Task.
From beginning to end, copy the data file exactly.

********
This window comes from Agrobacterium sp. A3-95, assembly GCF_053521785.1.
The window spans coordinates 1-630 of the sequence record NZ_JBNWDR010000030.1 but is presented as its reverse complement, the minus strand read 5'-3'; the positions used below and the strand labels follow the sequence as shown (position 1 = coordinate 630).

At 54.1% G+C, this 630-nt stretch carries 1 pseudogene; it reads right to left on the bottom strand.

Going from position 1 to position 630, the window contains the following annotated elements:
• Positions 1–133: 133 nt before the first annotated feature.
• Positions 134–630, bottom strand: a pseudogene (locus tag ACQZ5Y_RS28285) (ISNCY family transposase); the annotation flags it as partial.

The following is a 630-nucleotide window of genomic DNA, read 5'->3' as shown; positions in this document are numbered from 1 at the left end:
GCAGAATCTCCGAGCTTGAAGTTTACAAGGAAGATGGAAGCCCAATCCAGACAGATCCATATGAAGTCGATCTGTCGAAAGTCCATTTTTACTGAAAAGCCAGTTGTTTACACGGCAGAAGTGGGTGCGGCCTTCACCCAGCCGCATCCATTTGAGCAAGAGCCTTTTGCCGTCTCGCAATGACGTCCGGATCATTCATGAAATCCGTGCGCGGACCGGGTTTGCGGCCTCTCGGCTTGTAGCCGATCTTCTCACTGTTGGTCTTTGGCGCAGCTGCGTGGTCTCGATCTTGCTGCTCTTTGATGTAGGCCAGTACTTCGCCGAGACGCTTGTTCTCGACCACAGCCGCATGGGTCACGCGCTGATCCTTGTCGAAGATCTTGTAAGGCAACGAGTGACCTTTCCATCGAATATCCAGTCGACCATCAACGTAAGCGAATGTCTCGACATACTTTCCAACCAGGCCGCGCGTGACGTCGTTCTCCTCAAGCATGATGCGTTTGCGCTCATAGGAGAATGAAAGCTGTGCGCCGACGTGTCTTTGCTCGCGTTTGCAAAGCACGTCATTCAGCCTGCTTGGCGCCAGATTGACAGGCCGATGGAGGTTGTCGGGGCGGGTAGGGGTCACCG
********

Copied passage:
This window comes from Agrobacterium sp. A3-95, assembly GCF_053521785.1.
The window spans coordinates 1-630 of the sequence record NZ_JBNWDR010000030.1 but is presented as its reverse complement, the minus strand read 5'-3'; the positions used below and the strand labels follow the sequence as shown (position 1 = coordinate 630).

At 54.1% G+C, this 630-nt stretch carries 1 pseudogene; it reads right to left on the bottom strand.

Going from position 1 to position 630, the window contains the following annotated elements:
• Positions 1–133: 133 nt before the first annotated feature.
• Positions 134–630, bottom strand: a pseudogene (locus tag ACQZ5Y_RS28285) (ISNCY family transposase); the annotation flags it as partial.

The following is a 630-nucleotide window of genomic DNA, read 5'->3' as shown; positions in this document are numbered from 1 at the left end:
GCAGAATCTCCGAGCTTGAAGTTTACAAGGAAGATGGAAGCCCAATCCAGACAGATCCATATGAAGTCGATCTGTCGAAAGTCCATTTTTACTGAAAAGCCAGTTGTTTACACGGCAGAAGTGGGTGCGGCCTTCACCCAGCCGCATCCATTTGAGCAAGAGCCTTTTGCCGTCTCGCAATGACGTCCGGATCATTCATGAAATCCGTGCGCGGACCGGGTTTGCGGCCTCTCGGCTTGTAGCCGATCTTCTCACTGTTGGTCTTTGGCGCAGCTGCGTGGTCTCGATCTTGCTGCTCTTTGATGTAGGCCAGTACTTCGCCGAGACGCTTGTTCTCGACCACAGCCGCATGGGTCACGCGCTGATCCTTGTCGAAGATCTTGTAAGGCAACGAGTGACCTTTCCATCGAATATCCAGTCGACCATCAACGTAAGCGAATGTCTCGACATACTTTCCAACCAGGCCGCGCGTGACGTCGTTCTCCTCAAGCATGATGCGTTTGCGCTCATAGGAGAATGAAAGCTGTGCGCCGACGTGTCTTTGCTCGCGTTTGCAAAGCACGTCATTCAGCCTGCTTGGCGCCAGATTGACAGGCCGATGGAGGTTGTCGGGGCGGGTAGGGGTCACCG